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Renowned Boston lawyer representing Buffalo Diocese whistleblower

Siobhan O’Connor, the former Buffalo Diocese employee identified as the source of clergy sexual abuse documents leaked to a local television station, has retained Boston lawyer Mitchell Garabedian to represent her in potential legal fallout related to the whistleblowing.

Garabedian gained national prominence in 2002 as pivotal figure in the unraveling of the cover-up of clergy sexual abuses in the Archdiocese of Boston, and he represents dozens of victims seeking compensation from the Buffalo Diocese.

O’Connor, 35, worked as Bishop Richard J. Malone’s administrative assistant from 2015 until this past August, when she left the diocese for another job.

She revealed this week that she was the source of hundreds of pages of emails, memos and other documents that ended up in the hands of WKBW-TV, which then aired a series of reports critical of Malone’s handling of allegations of sexual misconduct, harassment and inappropriate behavior.

Soon after the reports, the diocese took steps to identify the leaker and clamped down on security. A spokeswoman for the diocese did not respond to multiple requests Thursday and Friday to comment on O'Connor and the leaked documents.

The leaks to WKBW-TV followed many months of media scrutiny of the diocese’s ongoing cover up of clergy sexual abuse and escalated a growing crisis in the diocese that now includes multiple calls for Malone to step down; a civil investigation by the state Attorney General’s Office; and a federal probe.

O’Connor also provided documents to "60 Minutes," the CBS news magazine show, which is scheduled to broadcast a story Sunday on a cover-up of abuses in the Buffalo Diocese.

Malone declined to be interviewed by "60 Minutes." He sent a statement to diocese priests and employees Friday saying that the diocese was focused on protecting children and reconciling with victims of abuse, which includes broadening its policies and protections against abuse to adults, as well as children; instituting a compensation program for childhood victims of abuse; and hiring a former FBI agent to monitor professional responsibilities and obligations.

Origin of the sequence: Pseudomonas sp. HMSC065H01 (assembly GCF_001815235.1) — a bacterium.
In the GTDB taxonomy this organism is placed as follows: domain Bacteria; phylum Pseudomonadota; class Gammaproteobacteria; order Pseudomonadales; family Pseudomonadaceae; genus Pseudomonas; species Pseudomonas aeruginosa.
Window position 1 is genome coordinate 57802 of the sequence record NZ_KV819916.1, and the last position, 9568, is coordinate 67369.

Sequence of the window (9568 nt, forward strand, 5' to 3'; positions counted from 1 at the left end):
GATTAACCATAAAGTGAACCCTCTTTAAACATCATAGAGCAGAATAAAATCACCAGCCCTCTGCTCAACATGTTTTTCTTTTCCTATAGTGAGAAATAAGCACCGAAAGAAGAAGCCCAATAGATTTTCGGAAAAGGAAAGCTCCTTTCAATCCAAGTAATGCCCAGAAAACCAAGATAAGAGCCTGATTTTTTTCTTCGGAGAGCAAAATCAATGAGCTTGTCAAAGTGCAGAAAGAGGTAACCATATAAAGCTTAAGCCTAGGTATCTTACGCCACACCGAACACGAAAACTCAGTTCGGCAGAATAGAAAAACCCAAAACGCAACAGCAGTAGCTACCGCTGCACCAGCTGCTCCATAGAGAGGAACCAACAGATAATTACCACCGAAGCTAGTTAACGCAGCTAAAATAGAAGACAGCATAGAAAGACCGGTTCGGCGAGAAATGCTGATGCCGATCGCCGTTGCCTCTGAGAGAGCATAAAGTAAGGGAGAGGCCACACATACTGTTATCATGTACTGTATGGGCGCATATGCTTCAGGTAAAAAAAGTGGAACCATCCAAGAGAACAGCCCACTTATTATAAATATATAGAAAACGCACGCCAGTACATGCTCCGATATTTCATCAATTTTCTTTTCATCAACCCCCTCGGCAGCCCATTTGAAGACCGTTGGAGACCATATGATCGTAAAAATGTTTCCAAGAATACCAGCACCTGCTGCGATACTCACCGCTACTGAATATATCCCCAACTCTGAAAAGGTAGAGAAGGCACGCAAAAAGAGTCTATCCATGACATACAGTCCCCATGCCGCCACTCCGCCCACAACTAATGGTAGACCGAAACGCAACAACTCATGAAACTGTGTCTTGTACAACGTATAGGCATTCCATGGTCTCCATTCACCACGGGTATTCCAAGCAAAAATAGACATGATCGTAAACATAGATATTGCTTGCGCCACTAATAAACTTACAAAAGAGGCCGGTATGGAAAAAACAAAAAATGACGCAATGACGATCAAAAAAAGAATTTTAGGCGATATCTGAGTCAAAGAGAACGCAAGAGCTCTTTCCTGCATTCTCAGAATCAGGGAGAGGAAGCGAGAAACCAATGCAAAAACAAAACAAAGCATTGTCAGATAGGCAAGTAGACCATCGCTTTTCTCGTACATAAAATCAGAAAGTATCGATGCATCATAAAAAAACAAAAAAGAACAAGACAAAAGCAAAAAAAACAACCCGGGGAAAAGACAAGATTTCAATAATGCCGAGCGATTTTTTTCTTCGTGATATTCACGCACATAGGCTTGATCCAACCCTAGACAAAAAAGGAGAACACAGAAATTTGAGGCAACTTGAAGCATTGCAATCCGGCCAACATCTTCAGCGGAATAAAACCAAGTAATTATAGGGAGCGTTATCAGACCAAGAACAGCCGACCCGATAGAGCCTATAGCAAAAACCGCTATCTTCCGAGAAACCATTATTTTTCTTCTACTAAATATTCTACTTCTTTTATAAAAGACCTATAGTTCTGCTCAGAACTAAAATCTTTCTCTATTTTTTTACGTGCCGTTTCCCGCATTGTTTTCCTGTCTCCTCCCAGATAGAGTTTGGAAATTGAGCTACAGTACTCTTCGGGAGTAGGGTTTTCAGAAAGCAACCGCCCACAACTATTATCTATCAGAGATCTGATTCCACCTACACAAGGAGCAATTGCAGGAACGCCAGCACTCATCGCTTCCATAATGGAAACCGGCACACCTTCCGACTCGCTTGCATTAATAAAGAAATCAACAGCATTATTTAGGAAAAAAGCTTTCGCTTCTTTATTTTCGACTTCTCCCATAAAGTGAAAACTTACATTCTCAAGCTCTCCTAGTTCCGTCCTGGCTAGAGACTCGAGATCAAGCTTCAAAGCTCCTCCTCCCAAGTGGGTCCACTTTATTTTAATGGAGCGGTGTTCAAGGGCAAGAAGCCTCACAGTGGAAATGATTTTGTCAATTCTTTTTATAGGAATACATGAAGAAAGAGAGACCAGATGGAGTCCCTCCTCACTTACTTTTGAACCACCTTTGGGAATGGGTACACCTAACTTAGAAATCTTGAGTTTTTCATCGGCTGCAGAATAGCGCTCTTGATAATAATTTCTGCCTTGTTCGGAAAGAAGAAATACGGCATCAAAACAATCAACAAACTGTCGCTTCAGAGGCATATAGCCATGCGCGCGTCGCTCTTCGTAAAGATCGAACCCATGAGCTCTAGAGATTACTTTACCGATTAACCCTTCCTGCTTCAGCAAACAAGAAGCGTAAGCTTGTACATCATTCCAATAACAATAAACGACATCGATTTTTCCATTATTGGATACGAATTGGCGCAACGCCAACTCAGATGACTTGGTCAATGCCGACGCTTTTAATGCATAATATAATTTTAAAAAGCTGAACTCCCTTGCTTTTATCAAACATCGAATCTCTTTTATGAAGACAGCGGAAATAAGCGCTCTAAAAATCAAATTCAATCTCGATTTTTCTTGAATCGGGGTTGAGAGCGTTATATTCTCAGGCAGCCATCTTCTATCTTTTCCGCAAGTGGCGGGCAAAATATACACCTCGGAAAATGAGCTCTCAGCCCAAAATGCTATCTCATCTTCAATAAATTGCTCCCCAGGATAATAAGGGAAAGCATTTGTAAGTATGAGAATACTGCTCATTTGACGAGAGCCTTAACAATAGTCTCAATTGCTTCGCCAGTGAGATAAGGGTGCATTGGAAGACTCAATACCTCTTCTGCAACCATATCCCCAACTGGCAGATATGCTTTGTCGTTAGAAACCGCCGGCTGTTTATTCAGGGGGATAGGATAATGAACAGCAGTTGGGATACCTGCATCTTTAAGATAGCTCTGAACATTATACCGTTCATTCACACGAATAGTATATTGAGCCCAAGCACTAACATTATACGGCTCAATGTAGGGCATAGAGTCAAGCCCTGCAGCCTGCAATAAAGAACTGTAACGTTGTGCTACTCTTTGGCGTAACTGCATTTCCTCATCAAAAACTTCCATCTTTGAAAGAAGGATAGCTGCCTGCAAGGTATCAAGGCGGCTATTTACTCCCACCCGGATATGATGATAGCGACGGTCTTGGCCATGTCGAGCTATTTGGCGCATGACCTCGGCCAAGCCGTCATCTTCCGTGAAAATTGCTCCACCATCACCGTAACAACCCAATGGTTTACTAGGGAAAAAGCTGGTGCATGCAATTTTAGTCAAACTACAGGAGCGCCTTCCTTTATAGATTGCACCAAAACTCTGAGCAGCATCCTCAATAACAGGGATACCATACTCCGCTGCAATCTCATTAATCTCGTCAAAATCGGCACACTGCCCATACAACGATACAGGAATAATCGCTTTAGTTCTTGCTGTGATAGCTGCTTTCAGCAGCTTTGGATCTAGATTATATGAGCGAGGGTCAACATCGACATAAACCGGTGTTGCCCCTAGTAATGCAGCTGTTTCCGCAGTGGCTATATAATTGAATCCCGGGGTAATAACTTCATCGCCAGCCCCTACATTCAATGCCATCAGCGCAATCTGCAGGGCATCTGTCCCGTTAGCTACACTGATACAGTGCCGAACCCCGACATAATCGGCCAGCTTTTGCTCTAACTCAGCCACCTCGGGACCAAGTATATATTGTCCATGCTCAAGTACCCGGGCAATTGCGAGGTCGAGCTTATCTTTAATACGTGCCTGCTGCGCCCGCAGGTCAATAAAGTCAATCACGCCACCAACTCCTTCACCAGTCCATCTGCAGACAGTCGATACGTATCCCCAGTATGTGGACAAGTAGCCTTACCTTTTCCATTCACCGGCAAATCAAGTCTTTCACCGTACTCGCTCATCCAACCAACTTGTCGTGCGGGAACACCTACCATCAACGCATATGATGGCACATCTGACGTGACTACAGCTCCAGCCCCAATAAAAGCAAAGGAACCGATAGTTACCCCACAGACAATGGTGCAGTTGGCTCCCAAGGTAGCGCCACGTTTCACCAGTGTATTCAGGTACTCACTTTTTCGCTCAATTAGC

As Buffalo Diocese leaker comes forward, '60 Minutes' plans story

“We continue to reach out to victims, remove clergy with substantiated allegations from ministry and cooperate with federal and state investigations,” the statement reads. “Sometimes it feels like the weight of this scandal will never pass, but by doing what is necessary and what is possible, one day we will restore confidence and earn the support of the faithful of our diocese.”

The Buffalo Diocese scandal first erupted after retired Rev. Norbert F. Orsolits admitted to The Buffalo News in February that he had molested “probably dozens” of boys.

Following Orsolits’ admission, O’Connor fielded many calls to the bishop’s office from childhood victims of clergy abuse, and in May she wrote about her experiences in an opinion column in The Buffalo News. She called it an “immense privilege” to speak with victims and urged “compassionate support” for them.

Garabedian represents Michael F. Whalen Jr., a Buffalo man who in February publicly accused Orsolits of molesting him on a ski outing more than 35 years ago.

Garabedian was portrayed by actor Stanley Tucci in “Spotlight,” the Academy Award winning film depicting the Boston Globe’s coverage of the priest scandal. He has been a regular critic of the Buffalo Diocese and has frequently called upon Malone to be more transparent by releasing to the public the personnel files of priests accused of sex abuse.

Retired Buffalo-area priest admits sexually abusing 'dozens' of boys

Clergy to meet on abuse 

Malone, who was an auxiliary bishop in Boston during the outbreak of the scandal there, has apologized for his missteps in Buffalo and said he will not resign. He is scheduled Monday to go on a weeklong retreat to St. Joseph Abbey in Spencer, Mass.

He has asked all priests and transitional deacons in the Buffalo Diocese to gather Nov. 5 at Infant of Prague Church in Cheektowaga to discuss the sex abuse scandal.

“Your attendance is essential in order to hear directly from me and others regarding important aspects of the process of what has been done and what will be done for victims of abuse and those accused,” Malone said in a letter to clergy. “This information will assist you to personally understand the current situation and also aid you as you minister to your people.”

Permanent deacons, who are considered ordained clergy in the Catholic church, were not included in the invitation. Two permanent deacons are the only clergy to have gone on record urging Malone to resign.

Deacon Paul L. Snyder III, who asked Malone in August to step down, wrote to U.S. Papal Nuncio Archbishop Christophe Pierre earlier this month stating that Malone’s handling of the crisis “scandalized the Diocese of Buffalo and had a severely detrimental impact on the faithful people of Western New York.”

Pierre responded recently to Snyder’s letter, thanking the deacon for bringing the current circumstances in the Buffalo Diocese to his attention.

“I want to assure you that your correspondence, including the enclosures, has been attentively examined and noted,” Pierre wrote. “I can assure you that, even before I received your letter, events within the Diocese of Buffalo had not escaped my attention.”

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